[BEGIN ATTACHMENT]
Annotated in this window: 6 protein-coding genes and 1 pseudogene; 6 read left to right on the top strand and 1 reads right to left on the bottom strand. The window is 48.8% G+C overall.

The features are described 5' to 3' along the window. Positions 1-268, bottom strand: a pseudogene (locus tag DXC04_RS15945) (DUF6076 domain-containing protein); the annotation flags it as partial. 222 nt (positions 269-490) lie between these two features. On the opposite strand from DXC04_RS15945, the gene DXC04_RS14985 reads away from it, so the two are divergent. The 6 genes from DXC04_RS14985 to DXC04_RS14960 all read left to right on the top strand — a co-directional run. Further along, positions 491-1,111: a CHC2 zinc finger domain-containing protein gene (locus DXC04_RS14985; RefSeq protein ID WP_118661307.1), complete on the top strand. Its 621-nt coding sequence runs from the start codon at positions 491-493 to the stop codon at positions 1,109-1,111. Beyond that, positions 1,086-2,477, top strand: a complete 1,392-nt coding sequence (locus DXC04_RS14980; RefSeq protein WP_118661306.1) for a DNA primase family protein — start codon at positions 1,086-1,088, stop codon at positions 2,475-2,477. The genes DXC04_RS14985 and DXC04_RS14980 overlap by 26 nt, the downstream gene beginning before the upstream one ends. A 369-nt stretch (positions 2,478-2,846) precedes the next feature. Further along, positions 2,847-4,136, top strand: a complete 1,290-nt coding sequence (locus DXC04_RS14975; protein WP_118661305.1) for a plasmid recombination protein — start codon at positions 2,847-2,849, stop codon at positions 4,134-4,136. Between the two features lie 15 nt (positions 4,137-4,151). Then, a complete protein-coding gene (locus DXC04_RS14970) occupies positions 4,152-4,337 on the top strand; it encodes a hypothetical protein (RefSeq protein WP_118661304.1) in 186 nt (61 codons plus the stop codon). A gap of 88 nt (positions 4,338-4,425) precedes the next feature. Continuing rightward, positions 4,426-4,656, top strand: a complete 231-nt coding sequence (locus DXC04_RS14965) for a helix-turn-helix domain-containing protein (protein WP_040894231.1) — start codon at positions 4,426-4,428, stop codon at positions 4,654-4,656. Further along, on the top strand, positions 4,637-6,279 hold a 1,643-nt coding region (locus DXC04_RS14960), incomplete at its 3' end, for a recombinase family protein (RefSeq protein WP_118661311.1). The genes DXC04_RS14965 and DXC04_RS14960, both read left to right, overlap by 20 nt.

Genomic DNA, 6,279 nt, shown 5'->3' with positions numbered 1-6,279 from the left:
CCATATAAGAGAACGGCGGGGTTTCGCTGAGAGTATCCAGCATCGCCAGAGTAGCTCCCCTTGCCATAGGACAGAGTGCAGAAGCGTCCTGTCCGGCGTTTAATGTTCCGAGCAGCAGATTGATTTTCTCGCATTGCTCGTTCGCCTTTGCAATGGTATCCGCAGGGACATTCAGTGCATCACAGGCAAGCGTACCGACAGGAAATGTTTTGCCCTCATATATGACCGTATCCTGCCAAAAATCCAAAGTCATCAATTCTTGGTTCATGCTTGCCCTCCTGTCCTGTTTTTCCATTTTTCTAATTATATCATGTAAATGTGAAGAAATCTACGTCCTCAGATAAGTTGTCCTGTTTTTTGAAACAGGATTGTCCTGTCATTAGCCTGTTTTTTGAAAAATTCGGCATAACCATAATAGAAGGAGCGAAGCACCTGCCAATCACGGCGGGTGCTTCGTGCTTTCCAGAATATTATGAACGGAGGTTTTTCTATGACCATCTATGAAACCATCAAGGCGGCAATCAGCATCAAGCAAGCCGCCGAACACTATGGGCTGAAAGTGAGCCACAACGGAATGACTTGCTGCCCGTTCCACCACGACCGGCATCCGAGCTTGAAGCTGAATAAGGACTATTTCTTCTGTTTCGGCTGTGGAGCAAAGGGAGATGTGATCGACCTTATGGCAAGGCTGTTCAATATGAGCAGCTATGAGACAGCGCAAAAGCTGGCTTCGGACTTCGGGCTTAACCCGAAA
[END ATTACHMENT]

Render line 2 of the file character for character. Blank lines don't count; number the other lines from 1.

The features are described 5' to 3' along the window. Positions 1-268, bottom strand: a pseudogene (locus tag DXC04_RS15945) (DUF6076 domain-containing protein); the annotation flags it as partial. 222 nt (positions 269-490) lie between these two features. On the opposite strand from DXC04_RS15945, the gene DXC04_RS14985 reads away from it, so the two are divergent. The 6 genes from DXC04_RS14985 to DXC04_RS14960 all read left to right on the top strand — a co-directional run. Further along, positions 491-1,111: a CHC2 zinc finger domain-containing protein gene (locus DXC04_RS14985; RefSeq protein ID WP_118661307.1), complete on the top strand. Its 621-nt coding sequence runs from the start codon at positions 491-493 to the stop codon at positions 1,109-1,111. Beyond that, positions 1,086-2,477, top strand: a complete 1,392-nt coding sequence (locus DXC04_RS14980; RefSeq protein WP_118661306.1) for a DNA primase family protein — start codon at positions 1,086-1,088, stop codon at positions 2,475-2,477. The genes DXC04_RS14985 and DXC04_RS14980 overlap by 26 nt, the downstream gene beginning before the upstream one ends. A 369-nt stretch (positions 2,478-2,846) precedes the next feature. Further along, positions 2,847-4,136, top strand: a complete 1,290-nt coding sequence (locus DXC04_RS14975; protein WP_118661305.1) for a plasmid recombination protein — start codon at positions 2,847-2,849, stop codon at positions 4,134-4,136. Between the two features lie 15 nt (positions 4,137-4,151). Then, a complete protein-coding gene (locus DXC04_RS14970) occupies positions 4,152-4,337 on the top strand; it encodes a hypothetical protein (RefSeq protein WP_118661304.1) in 186 nt (61 codons plus the stop codon). A gap of 88 nt (positions 4,338-4,425) precedes the next feature. Continuing rightward, positions 4,426-4,656, top strand: a complete 231-nt coding sequence (locus DXC04_RS14965) for a helix-turn-helix domain-containing protein (protein WP_040894231.1) — start codon at positions 4,426-4,428, stop codon at positions 4,654-4,656. Further along, on the top strand, positions 4,637-6,279 hold a 1,643-nt coding region (locus DXC04_RS14960), incomplete at its 3' end, for a recombinase family protein (RefSeq protein WP_118661311.1). The genes DXC04_RS14965 and DXC04_RS14960, both read left to right, overlap by 20 nt.